Recreational Problems in Geometric Dissections & How to Solve Them

by Harry Lindgren, and revised by Greg Frederickson, published by Dover Publications.
Softcover: 1972.

Let's jump back in time - way, way back - to 1972, when a 25-year-old math teacher at a junior high school in Baltimore, Maryland wrote the following preface for the revision of Harry Lindgren's 1964 book Geometric Dissections:
Several years ago I picked up the first edition of this book. It immediately fascinated me. Not that I really understood how the dissections were figured out---I guess I was just enticed by the diagrams. Off and on I would pull the book down off my bookshelf and spend an hour marveling at the beauty of the dissections. I especially liked the chapter on star dissections, and I wondered how anyone could ever figure out something so beautiful. I never thought I could.

But then, perhaps dissections always happen by accident. In the early morning hours of May 30, 1971, I was fiddling around with Harry Lindgren's dissection of {8/2} into {4} (Fig. 19.6). All of a sudden I realized I had reduced by one the number of pieces needed for the dissection. A wild "eureka!" exploded: I had my first dissection record! Many more have come since then. Always they have been unexpected---coming before work, late at night, during meals, or at other times when something else was planned.

And after every couple dissections I would hurry off to get them copied and then mail them halfway around the world to Harry Lindgren in Australia. It must have seemed strange to him: to have written a book eight years ago which was sliding comfortably onto the recreational math book lists: then, suddenly, a profusion of letters from America, dashed off by an excited young man who seemed afraid he might die before before the latest dissection was in someone else's hands. Harry Lindgren, who had turned to other interests after the publication of his book, patiently answered all of these letters, with understanding and encouragement. For he knew the power that such a subject could exercise on one.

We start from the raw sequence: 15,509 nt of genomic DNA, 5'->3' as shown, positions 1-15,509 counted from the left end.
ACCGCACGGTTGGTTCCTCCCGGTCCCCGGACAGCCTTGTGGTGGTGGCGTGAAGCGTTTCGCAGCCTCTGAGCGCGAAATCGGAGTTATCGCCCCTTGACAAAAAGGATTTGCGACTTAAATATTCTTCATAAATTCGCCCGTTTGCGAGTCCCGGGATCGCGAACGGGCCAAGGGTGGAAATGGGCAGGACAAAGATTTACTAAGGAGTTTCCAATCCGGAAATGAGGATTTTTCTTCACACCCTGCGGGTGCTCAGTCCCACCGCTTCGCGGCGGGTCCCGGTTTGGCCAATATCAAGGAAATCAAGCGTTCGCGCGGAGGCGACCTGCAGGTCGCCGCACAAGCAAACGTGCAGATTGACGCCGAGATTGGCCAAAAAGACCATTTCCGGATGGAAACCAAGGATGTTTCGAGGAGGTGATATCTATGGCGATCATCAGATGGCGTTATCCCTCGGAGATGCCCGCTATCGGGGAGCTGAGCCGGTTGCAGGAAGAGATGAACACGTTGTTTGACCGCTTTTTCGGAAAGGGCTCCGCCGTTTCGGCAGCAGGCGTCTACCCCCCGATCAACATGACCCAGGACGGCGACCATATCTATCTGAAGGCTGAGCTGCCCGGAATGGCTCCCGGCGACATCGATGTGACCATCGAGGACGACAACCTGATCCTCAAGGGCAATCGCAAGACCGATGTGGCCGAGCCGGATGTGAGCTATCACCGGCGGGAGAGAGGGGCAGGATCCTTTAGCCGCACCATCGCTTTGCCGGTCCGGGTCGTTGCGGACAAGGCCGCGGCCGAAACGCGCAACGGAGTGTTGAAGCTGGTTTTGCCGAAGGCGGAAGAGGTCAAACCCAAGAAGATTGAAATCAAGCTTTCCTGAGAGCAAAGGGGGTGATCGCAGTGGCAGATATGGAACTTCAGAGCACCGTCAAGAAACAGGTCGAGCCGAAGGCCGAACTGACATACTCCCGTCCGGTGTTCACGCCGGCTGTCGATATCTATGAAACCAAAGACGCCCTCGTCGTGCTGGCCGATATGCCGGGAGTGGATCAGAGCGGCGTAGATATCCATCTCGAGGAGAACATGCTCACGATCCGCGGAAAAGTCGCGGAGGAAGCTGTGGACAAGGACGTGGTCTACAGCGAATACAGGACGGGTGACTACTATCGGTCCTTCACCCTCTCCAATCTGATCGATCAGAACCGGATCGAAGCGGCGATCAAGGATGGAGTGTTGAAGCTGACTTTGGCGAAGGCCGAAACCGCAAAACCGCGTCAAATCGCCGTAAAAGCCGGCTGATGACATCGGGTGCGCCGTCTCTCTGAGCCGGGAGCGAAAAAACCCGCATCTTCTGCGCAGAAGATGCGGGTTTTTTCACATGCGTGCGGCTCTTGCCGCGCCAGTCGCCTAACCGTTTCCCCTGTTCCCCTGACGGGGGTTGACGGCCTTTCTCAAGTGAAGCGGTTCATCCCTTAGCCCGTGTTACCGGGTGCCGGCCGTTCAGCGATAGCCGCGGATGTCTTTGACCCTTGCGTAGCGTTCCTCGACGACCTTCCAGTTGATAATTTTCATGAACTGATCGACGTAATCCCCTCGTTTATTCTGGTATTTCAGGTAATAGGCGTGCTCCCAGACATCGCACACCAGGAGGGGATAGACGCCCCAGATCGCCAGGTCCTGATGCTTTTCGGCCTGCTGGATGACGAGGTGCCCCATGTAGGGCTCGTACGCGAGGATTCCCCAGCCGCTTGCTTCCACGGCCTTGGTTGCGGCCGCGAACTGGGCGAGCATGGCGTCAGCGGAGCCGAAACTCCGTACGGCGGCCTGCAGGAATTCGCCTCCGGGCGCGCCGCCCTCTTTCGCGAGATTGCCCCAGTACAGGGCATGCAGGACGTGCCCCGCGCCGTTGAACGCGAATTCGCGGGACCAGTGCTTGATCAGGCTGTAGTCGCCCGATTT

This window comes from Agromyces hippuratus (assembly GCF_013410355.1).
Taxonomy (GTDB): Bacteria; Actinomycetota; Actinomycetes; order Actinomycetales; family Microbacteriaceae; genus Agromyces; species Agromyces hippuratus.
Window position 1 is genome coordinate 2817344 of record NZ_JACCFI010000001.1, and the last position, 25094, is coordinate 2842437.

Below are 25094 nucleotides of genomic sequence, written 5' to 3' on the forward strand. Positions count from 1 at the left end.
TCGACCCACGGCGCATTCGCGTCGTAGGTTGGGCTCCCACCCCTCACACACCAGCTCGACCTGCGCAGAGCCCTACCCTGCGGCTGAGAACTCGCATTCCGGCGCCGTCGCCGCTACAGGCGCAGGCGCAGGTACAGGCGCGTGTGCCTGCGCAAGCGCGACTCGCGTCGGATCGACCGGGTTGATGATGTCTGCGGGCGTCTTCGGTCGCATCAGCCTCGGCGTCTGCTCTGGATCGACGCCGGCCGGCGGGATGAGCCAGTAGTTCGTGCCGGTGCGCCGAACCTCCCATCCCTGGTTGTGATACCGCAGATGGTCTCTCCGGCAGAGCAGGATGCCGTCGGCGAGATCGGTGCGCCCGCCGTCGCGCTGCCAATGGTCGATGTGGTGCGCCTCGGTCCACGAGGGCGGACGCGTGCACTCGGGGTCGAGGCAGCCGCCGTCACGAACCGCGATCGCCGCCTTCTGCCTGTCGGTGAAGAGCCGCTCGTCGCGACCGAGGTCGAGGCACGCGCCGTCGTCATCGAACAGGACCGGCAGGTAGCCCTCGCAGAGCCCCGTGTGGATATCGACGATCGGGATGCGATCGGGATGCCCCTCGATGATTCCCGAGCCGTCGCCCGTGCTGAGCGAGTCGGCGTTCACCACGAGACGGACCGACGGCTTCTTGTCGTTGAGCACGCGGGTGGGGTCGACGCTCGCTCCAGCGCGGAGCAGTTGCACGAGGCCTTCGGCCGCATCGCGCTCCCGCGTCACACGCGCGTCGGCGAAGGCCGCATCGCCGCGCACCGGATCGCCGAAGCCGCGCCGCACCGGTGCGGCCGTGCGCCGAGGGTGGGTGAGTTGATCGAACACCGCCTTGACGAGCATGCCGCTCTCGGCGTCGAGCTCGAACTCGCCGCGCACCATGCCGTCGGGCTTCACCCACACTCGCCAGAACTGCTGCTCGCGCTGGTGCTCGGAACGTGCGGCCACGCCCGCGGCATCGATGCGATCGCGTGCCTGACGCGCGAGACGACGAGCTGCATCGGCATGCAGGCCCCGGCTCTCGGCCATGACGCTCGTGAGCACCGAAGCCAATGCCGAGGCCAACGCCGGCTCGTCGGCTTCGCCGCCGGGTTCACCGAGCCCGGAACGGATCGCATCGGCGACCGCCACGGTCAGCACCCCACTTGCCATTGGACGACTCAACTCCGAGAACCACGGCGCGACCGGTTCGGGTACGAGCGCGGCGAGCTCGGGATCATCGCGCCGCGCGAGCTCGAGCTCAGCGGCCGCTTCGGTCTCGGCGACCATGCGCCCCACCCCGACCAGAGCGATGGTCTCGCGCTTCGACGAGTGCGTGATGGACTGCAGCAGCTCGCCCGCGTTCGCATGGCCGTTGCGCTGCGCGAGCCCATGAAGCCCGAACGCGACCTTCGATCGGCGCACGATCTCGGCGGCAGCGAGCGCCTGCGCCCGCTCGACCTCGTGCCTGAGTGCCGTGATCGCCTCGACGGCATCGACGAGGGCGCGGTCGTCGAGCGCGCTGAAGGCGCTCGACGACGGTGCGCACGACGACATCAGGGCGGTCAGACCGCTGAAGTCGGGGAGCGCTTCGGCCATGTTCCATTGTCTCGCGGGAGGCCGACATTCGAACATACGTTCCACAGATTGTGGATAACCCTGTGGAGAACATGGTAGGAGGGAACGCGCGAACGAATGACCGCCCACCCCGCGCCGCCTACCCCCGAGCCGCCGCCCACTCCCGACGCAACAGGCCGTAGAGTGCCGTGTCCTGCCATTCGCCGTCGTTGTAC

Since I was the one who rendered parts of the work out of date, Harry Lindgren assigned me the responsibility of revising his book. This I have done by adding an Appendix H and correcting and adding entries in Appendices E and F. This method of revision was chosen over correcting the main part of the text, so that the book could be republished quickly and inexpensively. Moreover, the out-of-date dissections remaining in the text provide an additional advantage; by comparing the new dissections with those in the text, the reader can see how the dissections were improved upon and how gaps in the text were filled in. For the ambitious reader this leaves a challenge: gaps still remain and certainly not all the dissections are minimal. Who will be the one to write the next appendix?

I would like to thank Joseph S. Madachy, editor of the Journal of Recreational Mathematics, for encouraging me to write the articles from which much of Appendix H comes. Thanks also go to Martin Gardner, who was instrumental in getting this book reprinted. Finally, a special word of thanks to Harry Lindgren, who through his book introduced me to a fascinating pastime.



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Last updated May 31, 2015.